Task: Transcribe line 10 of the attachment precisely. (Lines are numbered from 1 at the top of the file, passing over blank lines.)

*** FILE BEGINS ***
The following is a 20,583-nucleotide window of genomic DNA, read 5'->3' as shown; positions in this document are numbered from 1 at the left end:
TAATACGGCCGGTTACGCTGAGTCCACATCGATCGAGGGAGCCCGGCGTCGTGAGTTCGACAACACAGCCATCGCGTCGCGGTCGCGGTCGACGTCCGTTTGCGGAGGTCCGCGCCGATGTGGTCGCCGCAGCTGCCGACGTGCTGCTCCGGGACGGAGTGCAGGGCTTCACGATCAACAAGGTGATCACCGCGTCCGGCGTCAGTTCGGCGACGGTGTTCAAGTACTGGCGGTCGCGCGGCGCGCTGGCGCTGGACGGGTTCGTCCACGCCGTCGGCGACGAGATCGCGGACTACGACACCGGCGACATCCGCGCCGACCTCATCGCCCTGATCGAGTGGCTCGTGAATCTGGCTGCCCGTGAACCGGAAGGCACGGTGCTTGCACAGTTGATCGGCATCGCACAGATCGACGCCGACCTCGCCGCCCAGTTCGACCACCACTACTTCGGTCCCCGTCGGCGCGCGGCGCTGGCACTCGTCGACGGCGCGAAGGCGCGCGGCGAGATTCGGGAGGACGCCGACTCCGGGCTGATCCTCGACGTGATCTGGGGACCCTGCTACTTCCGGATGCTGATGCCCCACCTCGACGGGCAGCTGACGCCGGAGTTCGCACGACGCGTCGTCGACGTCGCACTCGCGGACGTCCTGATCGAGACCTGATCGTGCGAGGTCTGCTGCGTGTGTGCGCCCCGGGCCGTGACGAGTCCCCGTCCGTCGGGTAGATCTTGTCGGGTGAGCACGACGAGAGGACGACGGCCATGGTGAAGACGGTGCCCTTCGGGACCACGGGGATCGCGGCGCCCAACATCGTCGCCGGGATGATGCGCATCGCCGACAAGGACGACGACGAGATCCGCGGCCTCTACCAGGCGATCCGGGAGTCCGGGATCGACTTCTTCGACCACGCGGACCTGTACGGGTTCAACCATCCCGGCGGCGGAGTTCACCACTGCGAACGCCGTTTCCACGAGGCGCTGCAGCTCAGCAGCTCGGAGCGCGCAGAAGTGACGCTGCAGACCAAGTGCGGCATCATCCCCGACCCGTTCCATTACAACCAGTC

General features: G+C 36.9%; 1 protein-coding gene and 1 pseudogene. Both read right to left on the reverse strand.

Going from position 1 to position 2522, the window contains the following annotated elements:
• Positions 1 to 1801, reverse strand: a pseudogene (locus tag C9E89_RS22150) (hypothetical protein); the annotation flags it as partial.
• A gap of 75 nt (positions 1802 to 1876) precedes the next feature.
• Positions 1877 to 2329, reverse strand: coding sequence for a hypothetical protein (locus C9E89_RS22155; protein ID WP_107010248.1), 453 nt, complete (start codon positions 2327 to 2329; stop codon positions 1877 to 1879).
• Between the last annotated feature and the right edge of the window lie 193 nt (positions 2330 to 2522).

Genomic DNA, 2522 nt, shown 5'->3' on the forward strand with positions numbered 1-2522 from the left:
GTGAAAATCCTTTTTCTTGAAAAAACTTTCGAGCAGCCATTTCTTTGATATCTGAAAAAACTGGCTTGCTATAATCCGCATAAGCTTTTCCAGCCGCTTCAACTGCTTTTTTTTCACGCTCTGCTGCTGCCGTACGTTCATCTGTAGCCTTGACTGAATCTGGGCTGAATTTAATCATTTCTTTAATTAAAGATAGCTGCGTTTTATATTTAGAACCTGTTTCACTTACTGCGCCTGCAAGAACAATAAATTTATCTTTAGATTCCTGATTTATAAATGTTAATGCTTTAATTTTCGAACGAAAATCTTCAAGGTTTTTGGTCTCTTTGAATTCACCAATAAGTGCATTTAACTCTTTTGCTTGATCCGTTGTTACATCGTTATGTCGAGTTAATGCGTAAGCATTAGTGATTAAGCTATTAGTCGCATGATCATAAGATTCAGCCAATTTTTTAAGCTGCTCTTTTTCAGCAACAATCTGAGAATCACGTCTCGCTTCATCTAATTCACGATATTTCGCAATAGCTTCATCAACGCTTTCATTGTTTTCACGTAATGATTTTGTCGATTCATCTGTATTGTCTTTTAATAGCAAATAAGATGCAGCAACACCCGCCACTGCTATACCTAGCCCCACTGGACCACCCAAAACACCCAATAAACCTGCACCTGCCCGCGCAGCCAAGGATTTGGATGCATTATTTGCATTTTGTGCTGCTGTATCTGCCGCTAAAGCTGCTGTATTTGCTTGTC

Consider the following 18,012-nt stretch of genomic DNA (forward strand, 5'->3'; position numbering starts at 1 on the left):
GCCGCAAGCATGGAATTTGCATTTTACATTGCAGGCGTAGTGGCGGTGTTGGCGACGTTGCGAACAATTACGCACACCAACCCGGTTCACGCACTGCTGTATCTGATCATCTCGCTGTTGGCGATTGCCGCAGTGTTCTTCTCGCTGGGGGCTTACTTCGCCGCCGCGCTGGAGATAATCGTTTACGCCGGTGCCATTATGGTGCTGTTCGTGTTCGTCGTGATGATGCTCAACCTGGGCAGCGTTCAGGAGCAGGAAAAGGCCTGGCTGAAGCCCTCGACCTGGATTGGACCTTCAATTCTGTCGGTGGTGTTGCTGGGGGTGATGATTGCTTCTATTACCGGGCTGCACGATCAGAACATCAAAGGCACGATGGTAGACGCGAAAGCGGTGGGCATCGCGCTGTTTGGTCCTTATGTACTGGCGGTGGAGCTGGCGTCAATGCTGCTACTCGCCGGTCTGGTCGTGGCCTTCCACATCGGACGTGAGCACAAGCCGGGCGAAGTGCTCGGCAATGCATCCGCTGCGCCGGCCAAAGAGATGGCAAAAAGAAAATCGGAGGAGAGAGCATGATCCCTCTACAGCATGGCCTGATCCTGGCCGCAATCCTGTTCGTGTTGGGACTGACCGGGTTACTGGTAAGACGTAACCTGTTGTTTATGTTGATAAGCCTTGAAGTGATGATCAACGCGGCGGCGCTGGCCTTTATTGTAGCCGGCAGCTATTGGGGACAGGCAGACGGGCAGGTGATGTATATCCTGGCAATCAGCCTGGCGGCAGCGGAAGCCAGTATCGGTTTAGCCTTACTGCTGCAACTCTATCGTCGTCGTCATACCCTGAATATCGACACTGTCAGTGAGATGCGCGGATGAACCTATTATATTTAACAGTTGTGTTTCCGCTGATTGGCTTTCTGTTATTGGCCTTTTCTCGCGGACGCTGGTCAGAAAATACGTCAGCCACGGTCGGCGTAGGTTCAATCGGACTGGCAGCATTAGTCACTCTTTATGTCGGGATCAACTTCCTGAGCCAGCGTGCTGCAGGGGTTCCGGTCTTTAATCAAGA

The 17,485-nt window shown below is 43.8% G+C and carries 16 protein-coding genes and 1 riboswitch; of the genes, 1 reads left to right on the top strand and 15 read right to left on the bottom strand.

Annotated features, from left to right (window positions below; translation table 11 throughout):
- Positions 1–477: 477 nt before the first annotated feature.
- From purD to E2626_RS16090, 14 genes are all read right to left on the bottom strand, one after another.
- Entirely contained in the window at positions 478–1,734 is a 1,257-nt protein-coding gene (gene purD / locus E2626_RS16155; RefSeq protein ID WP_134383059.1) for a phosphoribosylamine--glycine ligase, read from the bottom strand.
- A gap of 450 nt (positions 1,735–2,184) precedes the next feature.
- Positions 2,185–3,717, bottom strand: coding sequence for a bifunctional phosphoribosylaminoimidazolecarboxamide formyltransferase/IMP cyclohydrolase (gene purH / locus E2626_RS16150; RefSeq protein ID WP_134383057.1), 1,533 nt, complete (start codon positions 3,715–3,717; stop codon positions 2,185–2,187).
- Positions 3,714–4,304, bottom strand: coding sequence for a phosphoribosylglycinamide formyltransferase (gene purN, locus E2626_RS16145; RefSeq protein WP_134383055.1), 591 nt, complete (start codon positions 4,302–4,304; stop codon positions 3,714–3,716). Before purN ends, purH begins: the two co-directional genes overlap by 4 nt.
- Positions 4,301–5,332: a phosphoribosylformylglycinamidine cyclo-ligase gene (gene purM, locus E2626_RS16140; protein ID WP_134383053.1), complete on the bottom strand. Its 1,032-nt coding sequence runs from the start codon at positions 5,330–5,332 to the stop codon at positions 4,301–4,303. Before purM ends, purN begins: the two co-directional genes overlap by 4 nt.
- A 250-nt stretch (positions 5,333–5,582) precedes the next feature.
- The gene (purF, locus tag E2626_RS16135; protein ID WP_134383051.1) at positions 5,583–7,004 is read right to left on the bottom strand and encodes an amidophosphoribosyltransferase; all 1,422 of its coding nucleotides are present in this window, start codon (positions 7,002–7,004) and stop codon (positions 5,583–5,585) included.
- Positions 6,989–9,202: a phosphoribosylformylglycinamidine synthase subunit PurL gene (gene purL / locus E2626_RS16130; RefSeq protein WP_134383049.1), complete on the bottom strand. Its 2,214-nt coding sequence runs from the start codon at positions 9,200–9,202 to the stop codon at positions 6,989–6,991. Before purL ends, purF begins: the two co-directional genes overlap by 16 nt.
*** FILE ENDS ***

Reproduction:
GTGAAAATCCTTTTTCTTGAAAAAACTTTCGAGCAGCCATTTCTTTGATATCTGAAAAAACTGGCTTGCTATAATCCGCATAAGCTTTTCCAGCCGCTTCAACTGCTTTTTTTTCACGCTCTGCTGCTGCCGTACGTTCATCTGTAGCCTTGACTGAATCTGGGCTGAATTTAATCATTTCTTTAATTAAAGATAGCTGCGTTTTATATTTAGAACCTGTTTCACTTACTGCGCCTGCAAGAACAATAAATTTATCTTTAGATTCCTGATTTATAAATGTTAATGCTTTAATTTTCGAACGAAAATCTTCAAGGTTTTTGGTCTCTTTGAATTCACCAATAAGTGCATTTAACTCTTTTGCTTGATCCGTTGTTACATCGTTATGTCGAGTTAATGCGTAAGCATTAGTGATTAAGCTATTAGTCGCATGATCATAAGATTCAGCCAATTTTTTAAGCTGCTCTTTTTCAGCAACAATCTGAGAATCACGTCTCGCTTCATCTAATTCACGATATTTCGCAATAGCTTCATCAACGCTTTCATTGTTTTCACGTAATGATTTTGTCGATTCATCTGTATTGTCTTTTAATAGCAAATAAGATGCAGCAACACCCGCCACTGCTATACCTAGCCCCACTGGACCACCCAAAACACCCAATAAACCTGCACCTGCCCGCGCAGCCAAGGATTTGGATGCATTATTTGCATTTTGTGCTGCTGTATCTGCCGCTAAAGCTGCTGTATTTGCTTGTC